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Northern Philippines • Changes

As my plane begins to land on the Ninoy Aquino International Airport I can only look outside through the window and marvel at how many lights are suddenly blinking and moving below. It’s an exciting view, not just because it’s massive, but because it’s also new.

I’m now officially in Southeast Asia. And I am scared and excited.

We hit the ground and the entry process is surprisingly not that different from how we do things back home. For instance, in spite of being a big airport, the gate I went through was quite small. The man at the entry checkpoint took a few minutes to look up my country and I could tell he hadn’t seen a Panamanian passport before.

After a few minutes he asked me if I needed a visa to get in. I knew I didn’t, but for some reason I felt another one of those country-block plot twists coming, so I just said I didn’t know. He stared grimly into my eyes and said “You don’t. You can stay for 30 days” when suddenly a deafening CLACK! followed a swift motion of his arm. He handed me back the newly stamped passport like a jaded machine and dismissed me with another motion of his arm.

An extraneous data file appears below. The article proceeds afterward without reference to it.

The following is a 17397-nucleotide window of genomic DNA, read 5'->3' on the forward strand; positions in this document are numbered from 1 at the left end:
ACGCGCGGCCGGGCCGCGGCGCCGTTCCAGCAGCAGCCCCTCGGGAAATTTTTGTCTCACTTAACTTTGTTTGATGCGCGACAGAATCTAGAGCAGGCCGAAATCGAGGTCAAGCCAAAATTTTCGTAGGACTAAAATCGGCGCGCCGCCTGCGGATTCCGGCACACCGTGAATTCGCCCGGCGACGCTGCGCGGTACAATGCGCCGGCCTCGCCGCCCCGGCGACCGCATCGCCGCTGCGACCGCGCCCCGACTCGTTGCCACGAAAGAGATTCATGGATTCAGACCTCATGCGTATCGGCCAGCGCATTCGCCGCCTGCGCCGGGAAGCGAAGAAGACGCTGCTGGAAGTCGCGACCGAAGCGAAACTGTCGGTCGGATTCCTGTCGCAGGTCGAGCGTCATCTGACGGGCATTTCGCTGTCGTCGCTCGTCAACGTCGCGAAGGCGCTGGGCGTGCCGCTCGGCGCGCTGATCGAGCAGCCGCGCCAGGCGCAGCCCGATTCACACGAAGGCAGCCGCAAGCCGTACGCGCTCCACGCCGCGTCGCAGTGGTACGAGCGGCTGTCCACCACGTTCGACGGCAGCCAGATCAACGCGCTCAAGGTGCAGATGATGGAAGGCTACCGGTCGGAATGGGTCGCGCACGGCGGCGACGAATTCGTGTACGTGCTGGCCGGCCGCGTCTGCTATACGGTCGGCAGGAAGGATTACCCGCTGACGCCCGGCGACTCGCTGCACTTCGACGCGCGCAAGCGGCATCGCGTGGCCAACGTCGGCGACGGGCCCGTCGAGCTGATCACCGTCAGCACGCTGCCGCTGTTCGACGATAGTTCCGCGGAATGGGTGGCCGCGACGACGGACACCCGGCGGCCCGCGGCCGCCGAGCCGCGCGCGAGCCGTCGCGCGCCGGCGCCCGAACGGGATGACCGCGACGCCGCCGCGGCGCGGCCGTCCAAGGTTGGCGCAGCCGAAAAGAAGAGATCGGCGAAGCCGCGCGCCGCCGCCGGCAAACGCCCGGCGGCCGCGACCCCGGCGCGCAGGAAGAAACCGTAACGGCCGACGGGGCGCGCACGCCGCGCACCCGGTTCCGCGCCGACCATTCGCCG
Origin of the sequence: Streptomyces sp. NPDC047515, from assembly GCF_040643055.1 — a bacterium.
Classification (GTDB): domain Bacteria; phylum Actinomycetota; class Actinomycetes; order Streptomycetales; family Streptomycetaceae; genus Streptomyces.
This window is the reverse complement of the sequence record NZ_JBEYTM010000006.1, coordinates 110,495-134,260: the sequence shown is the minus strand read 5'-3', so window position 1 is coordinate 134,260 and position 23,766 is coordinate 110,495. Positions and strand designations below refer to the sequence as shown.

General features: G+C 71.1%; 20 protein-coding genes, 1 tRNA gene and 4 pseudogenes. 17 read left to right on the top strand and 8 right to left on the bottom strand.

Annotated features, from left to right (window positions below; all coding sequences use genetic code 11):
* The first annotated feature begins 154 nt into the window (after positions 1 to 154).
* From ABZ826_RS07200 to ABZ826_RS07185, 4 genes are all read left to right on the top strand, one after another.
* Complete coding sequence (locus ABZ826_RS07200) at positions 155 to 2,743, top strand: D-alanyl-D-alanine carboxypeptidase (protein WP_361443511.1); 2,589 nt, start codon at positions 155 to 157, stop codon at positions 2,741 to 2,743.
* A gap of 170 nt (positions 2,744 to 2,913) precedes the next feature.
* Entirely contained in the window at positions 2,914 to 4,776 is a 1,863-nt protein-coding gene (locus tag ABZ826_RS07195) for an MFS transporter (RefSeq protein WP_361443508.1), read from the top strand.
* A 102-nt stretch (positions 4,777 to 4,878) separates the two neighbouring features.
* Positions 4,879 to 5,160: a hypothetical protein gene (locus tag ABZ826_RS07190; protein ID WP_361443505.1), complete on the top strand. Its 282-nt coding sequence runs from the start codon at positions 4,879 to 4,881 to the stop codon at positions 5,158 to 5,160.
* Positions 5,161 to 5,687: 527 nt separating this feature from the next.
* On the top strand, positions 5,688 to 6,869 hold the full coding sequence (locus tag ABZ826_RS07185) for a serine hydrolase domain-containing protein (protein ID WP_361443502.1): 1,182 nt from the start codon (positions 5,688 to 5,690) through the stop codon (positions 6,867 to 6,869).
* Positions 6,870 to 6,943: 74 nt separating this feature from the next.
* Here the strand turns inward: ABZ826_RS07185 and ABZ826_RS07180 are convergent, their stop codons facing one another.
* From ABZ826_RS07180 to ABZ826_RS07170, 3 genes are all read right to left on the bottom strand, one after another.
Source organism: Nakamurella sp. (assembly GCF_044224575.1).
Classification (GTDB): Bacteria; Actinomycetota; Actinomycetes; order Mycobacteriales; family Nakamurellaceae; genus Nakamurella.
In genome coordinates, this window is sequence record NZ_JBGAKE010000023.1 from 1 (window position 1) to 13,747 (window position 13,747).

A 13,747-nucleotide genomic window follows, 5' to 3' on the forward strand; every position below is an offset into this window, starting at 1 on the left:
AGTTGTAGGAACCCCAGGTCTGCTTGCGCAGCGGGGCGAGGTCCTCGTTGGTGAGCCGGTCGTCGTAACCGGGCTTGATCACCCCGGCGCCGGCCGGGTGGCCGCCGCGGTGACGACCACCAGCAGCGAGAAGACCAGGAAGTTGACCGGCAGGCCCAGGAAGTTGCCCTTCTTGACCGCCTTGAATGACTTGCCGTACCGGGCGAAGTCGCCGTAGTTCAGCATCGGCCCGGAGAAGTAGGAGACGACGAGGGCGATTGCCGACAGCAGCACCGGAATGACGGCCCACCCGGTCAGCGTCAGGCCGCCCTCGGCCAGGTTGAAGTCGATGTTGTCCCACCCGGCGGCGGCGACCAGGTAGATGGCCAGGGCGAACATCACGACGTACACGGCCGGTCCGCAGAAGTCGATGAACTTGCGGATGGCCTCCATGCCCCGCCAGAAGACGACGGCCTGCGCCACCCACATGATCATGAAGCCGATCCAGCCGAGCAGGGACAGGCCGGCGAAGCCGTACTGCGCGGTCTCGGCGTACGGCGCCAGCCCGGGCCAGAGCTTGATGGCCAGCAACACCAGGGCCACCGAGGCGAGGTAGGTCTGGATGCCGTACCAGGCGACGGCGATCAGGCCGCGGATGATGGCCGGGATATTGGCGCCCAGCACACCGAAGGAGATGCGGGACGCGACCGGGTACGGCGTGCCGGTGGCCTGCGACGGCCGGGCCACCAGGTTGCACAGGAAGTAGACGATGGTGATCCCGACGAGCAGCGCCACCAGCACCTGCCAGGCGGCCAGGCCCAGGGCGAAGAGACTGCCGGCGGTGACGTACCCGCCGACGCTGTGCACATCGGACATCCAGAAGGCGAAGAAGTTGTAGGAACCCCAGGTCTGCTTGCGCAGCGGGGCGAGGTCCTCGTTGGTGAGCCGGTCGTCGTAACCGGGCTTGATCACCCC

I grab my bags and now I’m out in the lobby of the airport, where a bunch of taxi cab drivers await, their gazes passing at me like a pack of hungry cats waiting at the base of a tree for a baby bird to fall over.

Little did they know, I didn’t have a single Filipino peso on me.

No Money, Mo Problems

Right there appeared the second problem I would need to struggle with all throughout my journey. I was carrying a Visa debit card, a Visa credit card and another local debit card on me, but none of them could pull money out of any of the three ATMs by the airport exit. I needed to get money, but if I kept attempting to pull cash out, I could get blocked by my bank’s security department for too many failed attempts.

Northern Philippines • Changes
Out of five ATMs at the airport, only three would take my cards and none would allow me to get money!

Thank the based wi-fi gods that I was able to get free internet at the airport to text my mom on Whatsapp and ask her about my problem. After all, she works at Banco General, the very same bank who gave me all these cards.